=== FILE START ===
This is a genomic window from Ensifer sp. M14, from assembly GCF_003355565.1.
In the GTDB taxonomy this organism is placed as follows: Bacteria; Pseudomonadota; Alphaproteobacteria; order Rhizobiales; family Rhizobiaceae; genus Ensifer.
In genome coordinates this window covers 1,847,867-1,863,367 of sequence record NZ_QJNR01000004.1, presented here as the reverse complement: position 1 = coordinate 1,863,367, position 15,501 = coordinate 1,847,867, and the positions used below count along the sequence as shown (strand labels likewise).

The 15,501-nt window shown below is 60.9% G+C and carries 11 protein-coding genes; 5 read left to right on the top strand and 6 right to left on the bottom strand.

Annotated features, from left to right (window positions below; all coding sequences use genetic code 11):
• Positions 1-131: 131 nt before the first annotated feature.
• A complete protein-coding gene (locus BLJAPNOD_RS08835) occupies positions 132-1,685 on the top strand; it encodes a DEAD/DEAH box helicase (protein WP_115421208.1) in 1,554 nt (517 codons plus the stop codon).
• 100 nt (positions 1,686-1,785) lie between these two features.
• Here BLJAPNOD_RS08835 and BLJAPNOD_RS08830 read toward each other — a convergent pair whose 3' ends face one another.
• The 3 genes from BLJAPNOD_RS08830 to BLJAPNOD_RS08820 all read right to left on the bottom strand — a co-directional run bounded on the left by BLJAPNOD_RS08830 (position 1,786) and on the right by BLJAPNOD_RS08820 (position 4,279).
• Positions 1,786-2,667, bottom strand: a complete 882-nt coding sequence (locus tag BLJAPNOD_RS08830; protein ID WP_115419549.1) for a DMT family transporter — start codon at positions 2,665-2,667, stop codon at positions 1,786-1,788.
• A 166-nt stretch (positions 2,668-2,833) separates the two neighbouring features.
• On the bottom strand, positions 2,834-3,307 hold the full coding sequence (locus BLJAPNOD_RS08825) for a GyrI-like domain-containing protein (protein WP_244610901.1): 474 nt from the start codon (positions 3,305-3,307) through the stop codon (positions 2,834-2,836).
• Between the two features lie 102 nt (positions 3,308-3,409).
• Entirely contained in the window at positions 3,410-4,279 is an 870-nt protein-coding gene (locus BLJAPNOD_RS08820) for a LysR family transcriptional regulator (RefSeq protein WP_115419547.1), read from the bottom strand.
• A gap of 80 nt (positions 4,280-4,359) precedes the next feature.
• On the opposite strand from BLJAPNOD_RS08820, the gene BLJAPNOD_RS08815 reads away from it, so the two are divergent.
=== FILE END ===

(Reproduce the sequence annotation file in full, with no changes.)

This is a genomic window from Ensifer sp. M14, from assembly GCF_003355565.1.
In the GTDB taxonomy this organism is placed as follows: Bacteria; Pseudomonadota; Alphaproteobacteria; order Rhizobiales; family Rhizobiaceae; genus Ensifer.
In genome coordinates this window covers 1,847,867-1,863,367 of sequence record NZ_QJNR01000004.1, presented here as the reverse complement: position 1 = coordinate 1,863,367, position 15,501 = coordinate 1,847,867, and the positions used below count along the sequence as shown (strand labels likewise).

The 15,501-nt window shown below is 60.9% G+C and carries 11 protein-coding genes; 5 read left to right on the top strand and 6 right to left on the bottom strand.

Annotated features, from left to right (window positions below; all coding sequences use genetic code 11):
• Positions 1-131: 131 nt before the first annotated feature.
• A complete protein-coding gene (locus BLJAPNOD_RS08835) occupies positions 132-1,685 on the top strand; it encodes a DEAD/DEAH box helicase (protein WP_115421208.1) in 1,554 nt (517 codons plus the stop codon).
• 100 nt (positions 1,686-1,785) lie between these two features.
• Here BLJAPNOD_RS08835 and BLJAPNOD_RS08830 read toward each other — a convergent pair whose 3' ends face one another.
• The 3 genes from BLJAPNOD_RS08830 to BLJAPNOD_RS08820 all read right to left on the bottom strand — a co-directional run bounded on the left by BLJAPNOD_RS08830 (position 1,786) and on the right by BLJAPNOD_RS08820 (position 4,279).
• Positions 1,786-2,667, bottom strand: a complete 882-nt coding sequence (locus tag BLJAPNOD_RS08830; protein ID WP_115419549.1) for a DMT family transporter — start codon at positions 2,665-2,667, stop codon at positions 1,786-1,788.
• A 166-nt stretch (positions 2,668-2,833) separates the two neighbouring features.
• On the bottom strand, positions 2,834-3,307 hold the full coding sequence (locus BLJAPNOD_RS08825) for a GyrI-like domain-containing protein (protein WP_244610901.1): 474 nt from the start codon (positions 3,305-3,307) through the stop codon (positions 2,834-2,836).
• Between the two features lie 102 nt (positions 3,308-3,409).
• Entirely contained in the window at positions 3,410-4,279 is an 870-nt protein-coding gene (locus BLJAPNOD_RS08820) for a LysR family transcriptional regulator (RefSeq protein WP_115419547.1), read from the bottom strand.
• A gap of 80 nt (positions 4,280-4,359) precedes the next feature.
• On the opposite strand from BLJAPNOD_RS08820, the gene BLJAPNOD_RS08815 reads away from it, so the two are divergent.